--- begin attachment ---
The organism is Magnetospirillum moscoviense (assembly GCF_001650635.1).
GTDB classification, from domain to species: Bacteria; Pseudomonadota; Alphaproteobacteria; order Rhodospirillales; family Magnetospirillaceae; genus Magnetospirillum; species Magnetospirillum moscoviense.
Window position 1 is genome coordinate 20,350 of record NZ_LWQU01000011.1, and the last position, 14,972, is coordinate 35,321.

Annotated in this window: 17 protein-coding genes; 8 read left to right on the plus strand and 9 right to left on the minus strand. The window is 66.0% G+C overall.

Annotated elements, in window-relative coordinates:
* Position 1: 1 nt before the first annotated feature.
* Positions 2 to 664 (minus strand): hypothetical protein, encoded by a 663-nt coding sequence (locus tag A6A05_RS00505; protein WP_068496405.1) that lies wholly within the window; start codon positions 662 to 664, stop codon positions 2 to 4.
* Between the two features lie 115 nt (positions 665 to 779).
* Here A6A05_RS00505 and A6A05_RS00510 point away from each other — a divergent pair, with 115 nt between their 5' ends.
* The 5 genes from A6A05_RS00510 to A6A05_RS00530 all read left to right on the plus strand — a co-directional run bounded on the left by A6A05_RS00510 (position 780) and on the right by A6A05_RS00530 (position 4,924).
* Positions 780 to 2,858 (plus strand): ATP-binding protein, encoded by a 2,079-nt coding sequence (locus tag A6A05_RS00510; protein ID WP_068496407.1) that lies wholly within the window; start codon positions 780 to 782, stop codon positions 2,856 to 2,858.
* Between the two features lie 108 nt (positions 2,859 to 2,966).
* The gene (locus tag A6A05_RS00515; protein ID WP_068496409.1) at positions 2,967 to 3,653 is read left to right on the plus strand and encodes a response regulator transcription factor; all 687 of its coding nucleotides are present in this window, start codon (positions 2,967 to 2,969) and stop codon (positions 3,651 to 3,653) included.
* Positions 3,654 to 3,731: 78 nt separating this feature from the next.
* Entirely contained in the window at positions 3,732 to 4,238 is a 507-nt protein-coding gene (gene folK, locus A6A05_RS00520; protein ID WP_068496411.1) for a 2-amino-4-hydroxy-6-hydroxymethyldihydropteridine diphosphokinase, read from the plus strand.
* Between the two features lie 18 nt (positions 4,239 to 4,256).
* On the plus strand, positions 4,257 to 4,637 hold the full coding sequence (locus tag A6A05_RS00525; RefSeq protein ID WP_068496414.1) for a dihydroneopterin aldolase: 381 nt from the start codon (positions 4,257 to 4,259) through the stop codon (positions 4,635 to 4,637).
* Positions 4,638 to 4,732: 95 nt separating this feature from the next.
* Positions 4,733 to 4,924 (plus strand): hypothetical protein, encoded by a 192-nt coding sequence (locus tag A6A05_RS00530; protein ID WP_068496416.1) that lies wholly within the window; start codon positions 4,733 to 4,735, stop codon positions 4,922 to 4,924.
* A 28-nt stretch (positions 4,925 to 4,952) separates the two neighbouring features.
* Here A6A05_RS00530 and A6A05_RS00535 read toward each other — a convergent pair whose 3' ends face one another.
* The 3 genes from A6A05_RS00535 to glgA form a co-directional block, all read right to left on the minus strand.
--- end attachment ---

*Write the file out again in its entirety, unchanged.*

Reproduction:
The organism is Magnetospirillum moscoviense (assembly GCF_001650635.1).
GTDB classification, from domain to species: Bacteria; Pseudomonadota; Alphaproteobacteria; order Rhodospirillales; family Magnetospirillaceae; genus Magnetospirillum; species Magnetospirillum moscoviense.
Window position 1 is genome coordinate 20,350 of record NZ_LWQU01000011.1, and the last position, 14,972, is coordinate 35,321.

Annotated in this window: 17 protein-coding genes; 8 read left to right on the plus strand and 9 right to left on the minus strand. The window is 66.0% G+C overall.

Annotated elements, in window-relative coordinates:
* Position 1: 1 nt before the first annotated feature.
* Positions 2 to 664 (minus strand): hypothetical protein, encoded by a 663-nt coding sequence (locus tag A6A05_RS00505; protein WP_068496405.1) that lies wholly within the window; start codon positions 662 to 664, stop codon positions 2 to 4.
* Between the two features lie 115 nt (positions 665 to 779).
* Here A6A05_RS00505 and A6A05_RS00510 point away from each other — a divergent pair, with 115 nt between their 5' ends.
* The 5 genes from A6A05_RS00510 to A6A05_RS00530 all read left to right on the plus strand — a co-directional run bounded on the left by A6A05_RS00510 (position 780) and on the right by A6A05_RS00530 (position 4,924).
* Positions 780 to 2,858 (plus strand): ATP-binding protein, encoded by a 2,079-nt coding sequence (locus tag A6A05_RS00510; protein ID WP_068496407.1) that lies wholly within the window; start codon positions 780 to 782, stop codon positions 2,856 to 2,858.
* Between the two features lie 108 nt (positions 2,859 to 2,966).
* The gene (locus tag A6A05_RS00515; protein ID WP_068496409.1) at positions 2,967 to 3,653 is read left to right on the plus strand and encodes a response regulator transcription factor; all 687 of its coding nucleotides are present in this window, start codon (positions 2,967 to 2,969) and stop codon (positions 3,651 to 3,653) included.
* Positions 3,654 to 3,731: 78 nt separating this feature from the next.
* Entirely contained in the window at positions 3,732 to 4,238 is a 507-nt protein-coding gene (gene folK, locus A6A05_RS00520; protein ID WP_068496411.1) for a 2-amino-4-hydroxy-6-hydroxymethyldihydropteridine diphosphokinase, read from the plus strand.
* Between the two features lie 18 nt (positions 4,239 to 4,256).
* On the plus strand, positions 4,257 to 4,637 hold the full coding sequence (locus tag A6A05_RS00525; RefSeq protein ID WP_068496414.1) for a dihydroneopterin aldolase: 381 nt from the start codon (positions 4,257 to 4,259) through the stop codon (positions 4,635 to 4,637).
* Positions 4,638 to 4,732: 95 nt separating this feature from the next.
* Positions 4,733 to 4,924 (plus strand): hypothetical protein, encoded by a 192-nt coding sequence (locus tag A6A05_RS00530; protein ID WP_068496416.1) that lies wholly within the window; start codon positions 4,733 to 4,735, stop codon positions 4,922 to 4,924.
* A 28-nt stretch (positions 4,925 to 4,952) separates the two neighbouring features.
* Here A6A05_RS00530 and A6A05_RS00535 read toward each other — a convergent pair whose 3' ends face one another.
* The 3 genes from A6A05_RS00535 to glgA form a co-directional block, all read right to left on the minus strand.